Packing For Korea: Boys
I had to do a bit of polling and stalking various expat groups on Facebook to compile a list of what boys should bring for their big move to Korea. I think I’ve got a pretty good rough outline, but I think asking perhaps other male expats and doing a bit more research would be wise – unless, of course, you trust me completely, dear friend. I’d never steer you wrong, anyhow! I did my best to compile as much information as I could about what guys should bring to Korea. Happy packing!
What To Bring:
The only deodorant for men found in grocery and drug stores is a spray on by the brand Nivea. If I could so delicately add my own humble opinion here, fellas, please use sparingly. Coming from a girly girl who tends to date clean cut boys – this deodorant is awful! It hardly stays put and wears off after just a couple hours.
In those hot, humid, sticky, and downright sweaty Korean summer months, you’ll want something a bit more reliable. Obviously, this doesn’t apply to you if you prefer to go au natural. However, if you’re a guy who doesn’t dig smelling like a lumberjack in the woods who can kill a beaver with his pit stench, then stock up on those nice smelling deodorants and have your family ship you more as needed.
You could always buy your signature scent at the airport’s duty free shopping area, but it is a possibility that your first pick might not be stocked. Luxury good items like brand name colognes and perfumes are marked up in Korea, so I’d recommend bringing your own from home. I wrapped my large bottle of Daisy by Marc Jacobs in a sheet of bubble wrap and sealed it in a ziplock bag. It kept it safe, but was still easy to get to should my bag be checked for random screening-which it was, but I didn’t mind. I almost feel bad for the security guard. I imagine his giggly face breaking my luggage lock hoping to find a giant can of mace in my bag, but instead finding pretty perfume in a daisy shaped bottle.
If you wear a shoe size larger than a 10, it might difficult to find shoes that fit. Please note that I said “difficult” and not “impossible.” You should bring at least one pair each of tennis shoes, dress shoes, and sandals. When it comes to sandals, you should be careful depending on where you are placed. Some schools and certain older generations of Koreans get offended when they see “flip flops,” sandals are most often worn in Japan.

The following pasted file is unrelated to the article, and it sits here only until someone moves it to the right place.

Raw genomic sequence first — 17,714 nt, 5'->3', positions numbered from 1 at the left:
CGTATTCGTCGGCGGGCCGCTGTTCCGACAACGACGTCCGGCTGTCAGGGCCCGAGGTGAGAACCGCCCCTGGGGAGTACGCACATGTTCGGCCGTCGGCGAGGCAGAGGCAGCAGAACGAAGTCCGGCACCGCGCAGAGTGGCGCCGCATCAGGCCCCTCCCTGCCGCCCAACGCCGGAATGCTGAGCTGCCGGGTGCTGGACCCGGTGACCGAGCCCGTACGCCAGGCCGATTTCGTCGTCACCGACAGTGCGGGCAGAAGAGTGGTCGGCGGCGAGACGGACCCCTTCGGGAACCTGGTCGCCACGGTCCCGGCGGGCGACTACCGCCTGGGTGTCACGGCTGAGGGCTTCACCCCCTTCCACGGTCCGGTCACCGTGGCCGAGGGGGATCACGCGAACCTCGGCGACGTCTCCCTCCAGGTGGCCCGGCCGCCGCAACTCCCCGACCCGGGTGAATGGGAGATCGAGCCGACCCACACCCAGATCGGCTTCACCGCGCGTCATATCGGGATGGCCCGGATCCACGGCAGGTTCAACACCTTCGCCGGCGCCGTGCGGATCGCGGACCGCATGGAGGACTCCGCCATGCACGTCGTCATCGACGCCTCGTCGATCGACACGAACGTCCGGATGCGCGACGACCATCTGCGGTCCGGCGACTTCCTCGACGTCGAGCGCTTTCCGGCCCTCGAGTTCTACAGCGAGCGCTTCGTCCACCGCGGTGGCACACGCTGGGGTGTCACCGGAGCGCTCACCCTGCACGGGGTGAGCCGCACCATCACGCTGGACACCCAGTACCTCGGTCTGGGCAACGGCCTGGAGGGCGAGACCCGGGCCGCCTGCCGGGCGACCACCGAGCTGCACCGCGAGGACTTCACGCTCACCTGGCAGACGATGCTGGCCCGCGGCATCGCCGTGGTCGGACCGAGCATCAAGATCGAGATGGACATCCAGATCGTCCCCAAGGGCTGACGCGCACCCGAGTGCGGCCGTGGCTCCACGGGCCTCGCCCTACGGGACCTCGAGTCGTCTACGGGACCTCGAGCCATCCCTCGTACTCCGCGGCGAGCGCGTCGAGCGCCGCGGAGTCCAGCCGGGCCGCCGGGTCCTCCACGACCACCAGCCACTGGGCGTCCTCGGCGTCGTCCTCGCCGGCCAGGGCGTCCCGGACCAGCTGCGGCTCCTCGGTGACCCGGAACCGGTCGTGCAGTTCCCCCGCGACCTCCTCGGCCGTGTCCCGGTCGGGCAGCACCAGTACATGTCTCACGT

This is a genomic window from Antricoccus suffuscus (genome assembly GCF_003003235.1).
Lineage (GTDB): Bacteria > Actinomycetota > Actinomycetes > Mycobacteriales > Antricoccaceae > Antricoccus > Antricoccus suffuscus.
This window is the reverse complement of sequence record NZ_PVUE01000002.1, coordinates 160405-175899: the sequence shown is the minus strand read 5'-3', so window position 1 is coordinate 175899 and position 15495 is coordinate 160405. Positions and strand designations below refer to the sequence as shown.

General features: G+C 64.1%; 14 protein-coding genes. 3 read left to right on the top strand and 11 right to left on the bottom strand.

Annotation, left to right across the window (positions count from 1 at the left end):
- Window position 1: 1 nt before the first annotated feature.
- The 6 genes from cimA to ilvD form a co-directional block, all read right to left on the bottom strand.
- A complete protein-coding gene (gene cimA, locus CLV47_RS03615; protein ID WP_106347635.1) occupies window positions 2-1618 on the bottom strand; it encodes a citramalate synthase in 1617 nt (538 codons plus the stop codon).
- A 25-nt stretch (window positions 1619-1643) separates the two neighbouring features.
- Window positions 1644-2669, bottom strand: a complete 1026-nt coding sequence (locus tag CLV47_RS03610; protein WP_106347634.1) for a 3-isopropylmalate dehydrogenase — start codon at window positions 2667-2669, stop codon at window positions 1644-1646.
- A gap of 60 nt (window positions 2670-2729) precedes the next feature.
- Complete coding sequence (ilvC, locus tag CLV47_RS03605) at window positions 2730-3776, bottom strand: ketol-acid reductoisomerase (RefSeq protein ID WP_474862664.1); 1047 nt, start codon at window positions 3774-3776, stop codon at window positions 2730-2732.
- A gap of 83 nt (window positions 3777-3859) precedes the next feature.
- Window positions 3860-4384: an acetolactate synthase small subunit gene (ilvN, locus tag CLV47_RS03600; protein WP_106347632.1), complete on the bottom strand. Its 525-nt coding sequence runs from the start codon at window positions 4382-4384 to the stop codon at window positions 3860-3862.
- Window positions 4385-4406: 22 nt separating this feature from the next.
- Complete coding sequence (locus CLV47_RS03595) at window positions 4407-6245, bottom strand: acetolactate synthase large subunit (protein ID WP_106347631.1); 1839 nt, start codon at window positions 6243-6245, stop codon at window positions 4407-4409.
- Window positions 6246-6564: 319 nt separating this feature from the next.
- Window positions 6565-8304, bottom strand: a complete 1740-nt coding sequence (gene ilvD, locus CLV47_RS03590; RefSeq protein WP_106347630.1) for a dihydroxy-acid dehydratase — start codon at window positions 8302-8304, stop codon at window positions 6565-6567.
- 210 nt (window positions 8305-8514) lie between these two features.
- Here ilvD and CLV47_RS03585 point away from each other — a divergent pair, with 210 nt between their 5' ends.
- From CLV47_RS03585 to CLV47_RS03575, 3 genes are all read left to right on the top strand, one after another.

The average height of a Korean man is 5’8’’ so keep this in mind if you happen to be slightly more stretched out when coming to teach English in Korea. While chain shops like Uniqlo and H&M carry longer pant sizes, their stock is sometimes limited. Pack a few good pairs of pants and shorts that you know fit well.
5. Voltage Converter
6. Gift For Your Co-Teacher
It’s sweet and thoughtful to give your co-teacher, who will help you during your time in Korea, a small gift. It’s even more thoughtful if the gift somehow represents you or where you’re from. Being Mexican American, I brought my co-teacher a small bottle of tequila. She literally clapped her hands and giggled when I gave her the present. (FYI: Alcohol is fine to gift in Korea. In fact, it’s a great gift!)
7. Good Drip Coffee
If you like brewing your caffeine at home, you might be discouraged by the lack of variety and prices of whole beans and ground coffee in Korea. I’d suggest bringing a bag or two from home, and then buy bags online at places like iHerb or High Street Market when you run out.
What To Leave At Home
1. Hair Styling Products
Korean men are all about fashion and style, so beauty products are abundant in Korea. Often times, though, they are heavily scented, so if you have an allergy, you might want to go ahead and bring a couple bottles of unscented products.
2. Your Entire Collection Of Business Suits
School dress is often business casual, so maybe only one “in case of emergency” suit should be packed.
3. Your Hot Sauce Arsenal
Korea has more than enough hot sauces and chili peppers for you to enjoy burning your taste buds off.
4. Comfort Foods Sold In Korea
Some western foods are found in abundance in Korean convenience stores so there’s no need to bring a year’s supply from home. Snacks like Pringles, Snickers, Oreos don’t need to take up any space in your luggage.
1. Vacuum Seal Space Savers work wonders for small suitcases.
2. Always carry a change of clothes and travel sized hygienic products in your carry on.
3. Don’t pack the night before.
4. Don’t worry about forgetting anything. You can always go online shopping or have your friends and family mail your forgotten items.
I hope your organizing and packing is going well for you. If you’ve already made the move to Korea, what did you feel was absolutely necessary to pack with you? Tell us in a comment below!